Guest column: Know your dog before training — and set realistic goals
Every once in a while, things happen that can cause a really bad situation, and here it is in a nutshell: When you think your dog is harmless, think again! When a dog’s energy level is high and if you are unsure of the other dog or dogs or your surroundings, then taking precautions is the best policy — consider safety first!
Jeopardizing or compromising for the sake of wanting your dog to run free or needing to play with another dog for the sake of socializing will only cause a good intention to turn on a dime or a blink of your eye and become very dangerous — not only to you and your dog, but to others close to you, in your nearest surroundings. That includes children, adults and also other dogs. Not to mention the emotions involved! Ugh!
If you are unable to get your dog to come back to you on command (in my book, by the third command at the very least), know that letting your dog off-leash is just setting him, and you, up for failure — not to mention a very awful, dangerous situation.
If you are one of my clients, you have heard me say, and I am repeating: Set your dog up for success in order to get the wanted behavior that is acceptable — especially when others and/or their dogs are involved.
Until you are able to know that your dog will listen to you in any situation, keep maintaining and giving your dog the opportunity to give you the good, acceptable behaviors you need in any environment. Maintain the behavior and work: train to give your dog the wanted behavior needed to stay safe and have fun while you’re out with your dog. Then everyone will enjoy your company and your dog.
This is why I emphasize: Be the leader. Train your dog to the attention cues, a strong sit, sit-stay, the “settle.” And, of course, the “off” at the very least! Not to mention the “come.” Again, your dog must come to you on command; otherwise, keep them on a leash at all times — especially in public!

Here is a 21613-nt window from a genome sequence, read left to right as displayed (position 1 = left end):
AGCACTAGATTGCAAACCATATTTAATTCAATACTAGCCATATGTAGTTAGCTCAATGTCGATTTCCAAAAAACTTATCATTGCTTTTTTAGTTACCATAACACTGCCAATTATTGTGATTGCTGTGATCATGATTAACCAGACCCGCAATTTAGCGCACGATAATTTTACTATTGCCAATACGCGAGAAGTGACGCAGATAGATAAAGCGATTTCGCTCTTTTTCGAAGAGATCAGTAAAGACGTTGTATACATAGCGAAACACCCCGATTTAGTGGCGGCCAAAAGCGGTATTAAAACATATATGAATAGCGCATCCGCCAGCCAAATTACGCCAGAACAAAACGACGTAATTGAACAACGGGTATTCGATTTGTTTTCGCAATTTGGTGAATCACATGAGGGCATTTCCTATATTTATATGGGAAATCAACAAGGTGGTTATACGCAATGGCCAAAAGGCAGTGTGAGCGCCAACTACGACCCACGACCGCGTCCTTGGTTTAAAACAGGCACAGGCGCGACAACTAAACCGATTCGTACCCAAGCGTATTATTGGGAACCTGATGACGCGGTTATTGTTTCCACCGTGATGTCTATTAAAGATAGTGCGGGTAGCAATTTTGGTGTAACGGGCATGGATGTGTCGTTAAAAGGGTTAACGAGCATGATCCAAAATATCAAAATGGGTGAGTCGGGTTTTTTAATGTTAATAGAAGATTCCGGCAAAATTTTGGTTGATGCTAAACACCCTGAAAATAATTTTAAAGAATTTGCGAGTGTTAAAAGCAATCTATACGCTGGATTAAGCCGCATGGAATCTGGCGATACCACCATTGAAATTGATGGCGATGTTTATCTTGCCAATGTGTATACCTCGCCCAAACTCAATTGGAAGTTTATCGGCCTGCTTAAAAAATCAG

Put your training skills to the test. This simply means that you have trained your dog the individual commands/cues in your home. He is performing for you wonderfully within the home in a low (very low) distraction environment.
Now, take him outside. Guess what? You have to start all over again, by going back to the beginning (you will have to start over with the individual commands) in every new environment or situation you introduce your dog to. If your dog listens to and complies with your verbal commands/cues with new distractions, then, yeah — your dog is working with you, listening to you, and he will not cause a problem to others wherever you take him.
Dogs are reactive, so even though you think your dog is not going to get involved in a situation where you are close to a ruckus, he will. This is where the leash — your leash — is a tool to keep you and your dog out and away from whatever it is that is escalating and possibly becoming over the top and unwarranted and/or dangerous, where you don’t want yourself or your dog to be a part of it.
So, as a certified, licensed and insured dog trainer, I must always consider first: safety! Know your dog, and set us all up for success. Especially in public, please keep your dog on a leash. Then, everyone can enjoy the day out with their dogs!
If you want to learn more or just need a re-fresher course, inquire with K-10 Dog Training at (302) 236-2497 or firstname.lastname@example.org.
Nancy LaFontaine is an ABC-certified dog trainer, ABC mentor and CGC evaluator. Her website for K-10 Dog Training is located at www.k10training.com.